Here's what else I can tell you about lunch: the Weiner Schnitzel at Leopold's is awesome. Always has been. Still is. Takes me back to my childhood in Germany, where my diet was Schnitzel and Gummy Bears. Leopold's had some very delicious Florentine and salted chocolate cookies, too. When I arrived I sighed to Anthony, "so happy to be in Europe for a little while."
The snow will end and we'll all come out of hibernation, looking for things to do. There's a lot and three new and cool destinations are the subject of my column today on New York Social Diary.
Fiola Mare, the newest restaurant addition to the Georgetown waterfront, opened last night with a packed house and the first nighters, at least, were delighted. Today I stopped in with my camera and snapped a few shots of the elegant main dining room, which overlooks the Potomac as if it were Lake Como or the Med off the Amalfi Coast. How cool is that? I also checked out the menu. Pricey but intriguing with, as you would expect, lots of seafood. Oysters, crudo, frutti de mare including sea urchin; Maine lobster, Calvisius caviar, pastas with seafood, veal loin, a Wagyu ribeye, and, maybe best of all, Dover Sole. (Could this help us out of our mourning for Cannons?)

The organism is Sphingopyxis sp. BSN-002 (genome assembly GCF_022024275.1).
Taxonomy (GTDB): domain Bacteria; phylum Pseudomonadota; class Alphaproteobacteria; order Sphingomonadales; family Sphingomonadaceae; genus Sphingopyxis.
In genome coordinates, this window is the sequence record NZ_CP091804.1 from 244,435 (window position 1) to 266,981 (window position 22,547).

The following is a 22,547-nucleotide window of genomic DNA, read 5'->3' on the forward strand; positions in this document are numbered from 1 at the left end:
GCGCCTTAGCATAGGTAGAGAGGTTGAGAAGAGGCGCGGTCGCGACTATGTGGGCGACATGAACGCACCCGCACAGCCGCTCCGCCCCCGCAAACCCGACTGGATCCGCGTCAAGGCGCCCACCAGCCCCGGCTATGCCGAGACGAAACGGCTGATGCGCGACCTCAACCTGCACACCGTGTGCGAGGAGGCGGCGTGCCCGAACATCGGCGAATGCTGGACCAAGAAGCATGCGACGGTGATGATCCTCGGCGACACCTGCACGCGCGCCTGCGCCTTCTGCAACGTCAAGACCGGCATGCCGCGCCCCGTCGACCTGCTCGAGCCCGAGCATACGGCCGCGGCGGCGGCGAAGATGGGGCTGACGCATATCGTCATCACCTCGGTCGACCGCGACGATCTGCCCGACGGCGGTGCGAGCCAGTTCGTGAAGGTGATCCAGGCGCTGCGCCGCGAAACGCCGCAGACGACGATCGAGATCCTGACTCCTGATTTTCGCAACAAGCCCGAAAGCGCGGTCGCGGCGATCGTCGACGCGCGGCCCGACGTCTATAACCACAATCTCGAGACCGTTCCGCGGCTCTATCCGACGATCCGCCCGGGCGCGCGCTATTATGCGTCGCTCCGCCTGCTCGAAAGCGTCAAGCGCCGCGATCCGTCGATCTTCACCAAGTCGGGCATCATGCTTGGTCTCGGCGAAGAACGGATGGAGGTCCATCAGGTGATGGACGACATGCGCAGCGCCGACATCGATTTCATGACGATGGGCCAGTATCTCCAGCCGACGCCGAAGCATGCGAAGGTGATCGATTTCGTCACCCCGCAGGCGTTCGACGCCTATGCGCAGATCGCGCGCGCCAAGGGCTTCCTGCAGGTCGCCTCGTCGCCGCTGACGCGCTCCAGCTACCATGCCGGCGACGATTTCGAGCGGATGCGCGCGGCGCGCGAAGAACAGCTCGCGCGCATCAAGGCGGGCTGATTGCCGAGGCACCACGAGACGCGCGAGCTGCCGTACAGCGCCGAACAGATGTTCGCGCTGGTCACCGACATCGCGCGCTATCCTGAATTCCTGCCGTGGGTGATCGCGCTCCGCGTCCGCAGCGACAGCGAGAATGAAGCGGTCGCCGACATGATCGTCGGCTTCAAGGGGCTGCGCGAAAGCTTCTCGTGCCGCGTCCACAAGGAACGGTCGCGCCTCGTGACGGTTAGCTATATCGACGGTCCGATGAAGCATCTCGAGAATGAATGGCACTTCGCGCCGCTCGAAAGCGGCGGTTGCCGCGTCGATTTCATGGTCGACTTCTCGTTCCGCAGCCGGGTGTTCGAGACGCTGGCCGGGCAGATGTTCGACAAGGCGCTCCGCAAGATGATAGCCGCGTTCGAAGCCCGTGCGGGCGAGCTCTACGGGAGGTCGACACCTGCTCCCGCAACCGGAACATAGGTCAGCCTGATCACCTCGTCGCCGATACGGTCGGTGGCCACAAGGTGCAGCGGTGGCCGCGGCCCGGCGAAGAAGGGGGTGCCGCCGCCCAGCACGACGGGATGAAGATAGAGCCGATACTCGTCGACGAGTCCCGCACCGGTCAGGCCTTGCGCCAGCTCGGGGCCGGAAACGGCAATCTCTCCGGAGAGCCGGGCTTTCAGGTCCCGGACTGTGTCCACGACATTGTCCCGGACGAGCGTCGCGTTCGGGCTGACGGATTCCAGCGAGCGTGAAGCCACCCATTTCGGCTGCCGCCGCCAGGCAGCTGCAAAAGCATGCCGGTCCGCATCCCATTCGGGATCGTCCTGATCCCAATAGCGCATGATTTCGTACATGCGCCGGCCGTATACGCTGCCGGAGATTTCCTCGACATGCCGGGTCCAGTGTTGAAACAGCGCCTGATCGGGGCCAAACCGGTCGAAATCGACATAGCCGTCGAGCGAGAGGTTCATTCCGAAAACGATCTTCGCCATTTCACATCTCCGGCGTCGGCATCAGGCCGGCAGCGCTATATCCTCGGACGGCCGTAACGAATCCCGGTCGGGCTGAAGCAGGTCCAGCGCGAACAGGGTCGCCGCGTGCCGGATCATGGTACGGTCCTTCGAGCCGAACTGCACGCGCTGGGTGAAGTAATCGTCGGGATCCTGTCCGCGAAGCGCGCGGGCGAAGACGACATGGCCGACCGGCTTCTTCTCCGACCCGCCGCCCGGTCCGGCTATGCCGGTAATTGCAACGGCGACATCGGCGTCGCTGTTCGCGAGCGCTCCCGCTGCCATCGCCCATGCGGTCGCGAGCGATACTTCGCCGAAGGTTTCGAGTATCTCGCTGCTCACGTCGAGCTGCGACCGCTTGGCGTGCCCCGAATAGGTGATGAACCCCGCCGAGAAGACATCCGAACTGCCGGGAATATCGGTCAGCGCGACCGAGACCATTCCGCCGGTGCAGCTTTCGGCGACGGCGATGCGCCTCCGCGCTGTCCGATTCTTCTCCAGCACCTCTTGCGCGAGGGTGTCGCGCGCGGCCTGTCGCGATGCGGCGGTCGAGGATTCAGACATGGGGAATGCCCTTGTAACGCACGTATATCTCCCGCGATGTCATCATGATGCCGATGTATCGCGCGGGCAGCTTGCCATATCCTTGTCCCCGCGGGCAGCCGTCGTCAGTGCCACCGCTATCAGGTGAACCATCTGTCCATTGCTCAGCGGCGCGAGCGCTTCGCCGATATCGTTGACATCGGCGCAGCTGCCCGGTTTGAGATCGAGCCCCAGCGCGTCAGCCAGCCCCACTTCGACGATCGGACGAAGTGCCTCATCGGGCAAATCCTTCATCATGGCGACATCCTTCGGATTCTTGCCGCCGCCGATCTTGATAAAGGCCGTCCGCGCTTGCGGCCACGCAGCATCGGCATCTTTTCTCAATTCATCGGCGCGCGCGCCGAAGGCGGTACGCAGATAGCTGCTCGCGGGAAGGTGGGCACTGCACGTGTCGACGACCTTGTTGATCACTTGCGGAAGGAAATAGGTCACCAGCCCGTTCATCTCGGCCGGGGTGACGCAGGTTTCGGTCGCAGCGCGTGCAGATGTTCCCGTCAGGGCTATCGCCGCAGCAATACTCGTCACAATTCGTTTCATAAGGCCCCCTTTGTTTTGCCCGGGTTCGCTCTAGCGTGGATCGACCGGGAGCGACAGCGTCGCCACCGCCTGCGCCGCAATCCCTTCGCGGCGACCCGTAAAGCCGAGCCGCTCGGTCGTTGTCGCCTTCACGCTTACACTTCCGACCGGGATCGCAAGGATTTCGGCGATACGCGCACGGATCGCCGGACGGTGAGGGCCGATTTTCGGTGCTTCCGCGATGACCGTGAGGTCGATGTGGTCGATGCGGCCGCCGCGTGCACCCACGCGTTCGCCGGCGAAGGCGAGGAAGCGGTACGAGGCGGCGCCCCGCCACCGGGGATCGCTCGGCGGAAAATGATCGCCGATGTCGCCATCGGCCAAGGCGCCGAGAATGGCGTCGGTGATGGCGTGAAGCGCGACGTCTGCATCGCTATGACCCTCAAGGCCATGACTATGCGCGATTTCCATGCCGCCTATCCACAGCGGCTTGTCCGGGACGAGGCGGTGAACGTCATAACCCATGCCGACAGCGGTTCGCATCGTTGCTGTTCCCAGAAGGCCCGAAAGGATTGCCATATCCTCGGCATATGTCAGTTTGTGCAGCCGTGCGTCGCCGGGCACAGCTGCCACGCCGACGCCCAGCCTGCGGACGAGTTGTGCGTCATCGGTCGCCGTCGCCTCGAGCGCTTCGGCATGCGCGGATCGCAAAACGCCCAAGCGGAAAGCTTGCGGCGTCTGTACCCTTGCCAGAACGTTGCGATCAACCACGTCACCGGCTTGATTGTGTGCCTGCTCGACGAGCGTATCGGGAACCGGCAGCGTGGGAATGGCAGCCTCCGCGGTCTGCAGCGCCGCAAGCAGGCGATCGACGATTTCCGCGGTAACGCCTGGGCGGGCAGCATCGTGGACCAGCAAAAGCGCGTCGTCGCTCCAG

Fiola Mare was opened by Fiola owners Fabio and Maria Trabocchi. I'm a fan of Fiola, and look forward to dining at Fiola Mare, which is an easy walk from just about anywhere in Georgetown (and West End, and Foggy Bottom). The space once was home to Hill & Knowlton. So nice to now have it as a waterfront restaurant. The phone number is 202.628.0065.